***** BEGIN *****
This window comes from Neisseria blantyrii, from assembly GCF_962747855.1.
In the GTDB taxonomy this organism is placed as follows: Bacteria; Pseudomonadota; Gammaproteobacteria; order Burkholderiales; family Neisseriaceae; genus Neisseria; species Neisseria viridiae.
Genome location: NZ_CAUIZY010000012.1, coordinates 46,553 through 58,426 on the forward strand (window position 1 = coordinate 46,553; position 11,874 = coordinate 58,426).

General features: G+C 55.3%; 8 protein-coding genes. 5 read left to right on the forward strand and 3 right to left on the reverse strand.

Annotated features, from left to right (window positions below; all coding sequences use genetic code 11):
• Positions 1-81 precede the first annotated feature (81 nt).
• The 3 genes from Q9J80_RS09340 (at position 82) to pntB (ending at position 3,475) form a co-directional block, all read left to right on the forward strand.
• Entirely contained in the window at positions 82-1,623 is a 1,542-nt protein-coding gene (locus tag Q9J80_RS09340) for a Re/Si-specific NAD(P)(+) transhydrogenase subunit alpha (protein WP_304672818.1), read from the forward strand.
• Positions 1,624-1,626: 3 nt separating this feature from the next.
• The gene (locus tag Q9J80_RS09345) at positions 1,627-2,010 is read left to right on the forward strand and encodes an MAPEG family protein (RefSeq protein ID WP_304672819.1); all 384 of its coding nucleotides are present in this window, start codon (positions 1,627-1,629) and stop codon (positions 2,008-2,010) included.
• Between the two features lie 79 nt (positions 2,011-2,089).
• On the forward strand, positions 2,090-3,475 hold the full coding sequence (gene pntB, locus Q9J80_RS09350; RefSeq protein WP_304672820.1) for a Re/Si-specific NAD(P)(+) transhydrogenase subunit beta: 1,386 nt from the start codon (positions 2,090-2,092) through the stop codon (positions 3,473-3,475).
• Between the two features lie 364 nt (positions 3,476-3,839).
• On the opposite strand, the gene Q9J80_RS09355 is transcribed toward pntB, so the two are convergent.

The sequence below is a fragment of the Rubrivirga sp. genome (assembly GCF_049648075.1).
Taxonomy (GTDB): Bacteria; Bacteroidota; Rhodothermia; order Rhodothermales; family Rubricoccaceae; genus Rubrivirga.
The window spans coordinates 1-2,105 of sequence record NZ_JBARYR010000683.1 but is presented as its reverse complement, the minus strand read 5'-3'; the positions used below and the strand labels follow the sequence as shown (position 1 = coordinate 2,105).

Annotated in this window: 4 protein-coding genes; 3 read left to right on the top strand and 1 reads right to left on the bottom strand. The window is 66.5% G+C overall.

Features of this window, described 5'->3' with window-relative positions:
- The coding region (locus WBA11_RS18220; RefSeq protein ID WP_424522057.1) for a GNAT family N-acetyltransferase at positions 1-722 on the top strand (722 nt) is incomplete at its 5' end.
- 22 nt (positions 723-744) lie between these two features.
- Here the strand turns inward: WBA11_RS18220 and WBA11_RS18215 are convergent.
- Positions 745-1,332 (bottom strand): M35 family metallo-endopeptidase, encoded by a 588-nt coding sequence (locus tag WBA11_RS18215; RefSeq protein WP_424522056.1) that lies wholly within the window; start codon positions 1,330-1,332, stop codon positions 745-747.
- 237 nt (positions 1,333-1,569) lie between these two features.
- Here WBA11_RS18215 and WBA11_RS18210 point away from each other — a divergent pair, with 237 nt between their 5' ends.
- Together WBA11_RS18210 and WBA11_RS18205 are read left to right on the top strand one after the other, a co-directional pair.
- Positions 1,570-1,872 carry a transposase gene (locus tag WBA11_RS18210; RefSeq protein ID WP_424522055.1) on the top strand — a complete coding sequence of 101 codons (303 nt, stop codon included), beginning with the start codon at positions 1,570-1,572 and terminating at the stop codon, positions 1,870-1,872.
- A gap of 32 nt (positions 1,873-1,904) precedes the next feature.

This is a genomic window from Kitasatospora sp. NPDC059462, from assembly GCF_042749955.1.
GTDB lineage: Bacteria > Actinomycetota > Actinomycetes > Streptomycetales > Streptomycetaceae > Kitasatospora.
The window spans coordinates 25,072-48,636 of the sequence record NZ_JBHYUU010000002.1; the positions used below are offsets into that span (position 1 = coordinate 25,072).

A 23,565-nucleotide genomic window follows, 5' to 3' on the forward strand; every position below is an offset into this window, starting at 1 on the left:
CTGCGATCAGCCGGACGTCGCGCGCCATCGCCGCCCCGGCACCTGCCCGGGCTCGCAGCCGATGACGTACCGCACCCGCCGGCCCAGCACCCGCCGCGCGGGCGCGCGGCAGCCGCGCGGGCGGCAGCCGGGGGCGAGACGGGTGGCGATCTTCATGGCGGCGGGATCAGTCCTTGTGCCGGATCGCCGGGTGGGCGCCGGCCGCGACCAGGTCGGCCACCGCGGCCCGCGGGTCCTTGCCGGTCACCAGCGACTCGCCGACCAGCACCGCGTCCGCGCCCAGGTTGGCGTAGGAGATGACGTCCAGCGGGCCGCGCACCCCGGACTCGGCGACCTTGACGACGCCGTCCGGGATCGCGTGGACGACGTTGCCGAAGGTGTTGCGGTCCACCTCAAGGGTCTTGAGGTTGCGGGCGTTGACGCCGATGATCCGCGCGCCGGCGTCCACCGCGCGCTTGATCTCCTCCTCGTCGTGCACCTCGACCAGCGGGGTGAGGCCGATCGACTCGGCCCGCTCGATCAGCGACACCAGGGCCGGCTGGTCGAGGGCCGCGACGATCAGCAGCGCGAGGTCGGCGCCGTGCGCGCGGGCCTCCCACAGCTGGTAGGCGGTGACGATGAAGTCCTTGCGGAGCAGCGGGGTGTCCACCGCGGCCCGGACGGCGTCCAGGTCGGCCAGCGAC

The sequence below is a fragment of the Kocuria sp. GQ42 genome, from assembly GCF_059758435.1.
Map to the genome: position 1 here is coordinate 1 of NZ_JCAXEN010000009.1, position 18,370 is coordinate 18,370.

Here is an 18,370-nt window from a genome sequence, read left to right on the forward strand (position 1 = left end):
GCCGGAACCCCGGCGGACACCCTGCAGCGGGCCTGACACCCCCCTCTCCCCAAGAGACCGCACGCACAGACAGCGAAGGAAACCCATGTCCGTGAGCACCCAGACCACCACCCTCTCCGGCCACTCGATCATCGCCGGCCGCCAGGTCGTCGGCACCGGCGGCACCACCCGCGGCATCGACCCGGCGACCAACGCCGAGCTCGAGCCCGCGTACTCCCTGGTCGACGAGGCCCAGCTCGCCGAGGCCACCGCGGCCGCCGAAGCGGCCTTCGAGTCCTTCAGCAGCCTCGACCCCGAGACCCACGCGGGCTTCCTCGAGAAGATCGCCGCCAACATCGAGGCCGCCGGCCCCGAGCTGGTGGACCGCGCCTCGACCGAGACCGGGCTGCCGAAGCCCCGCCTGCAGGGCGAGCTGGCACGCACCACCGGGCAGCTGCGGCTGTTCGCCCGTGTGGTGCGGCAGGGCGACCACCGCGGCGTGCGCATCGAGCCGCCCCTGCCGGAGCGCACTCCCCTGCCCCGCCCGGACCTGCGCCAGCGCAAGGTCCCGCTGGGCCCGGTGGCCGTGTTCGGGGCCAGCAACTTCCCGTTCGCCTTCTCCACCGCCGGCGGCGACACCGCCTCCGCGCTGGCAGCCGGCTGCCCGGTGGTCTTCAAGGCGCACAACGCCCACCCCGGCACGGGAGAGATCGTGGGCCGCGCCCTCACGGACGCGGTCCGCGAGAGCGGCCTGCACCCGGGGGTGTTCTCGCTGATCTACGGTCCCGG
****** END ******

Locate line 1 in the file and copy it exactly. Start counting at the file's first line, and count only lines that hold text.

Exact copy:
This window comes from Neisseria blantyrii, from assembly GCF_962747855.1.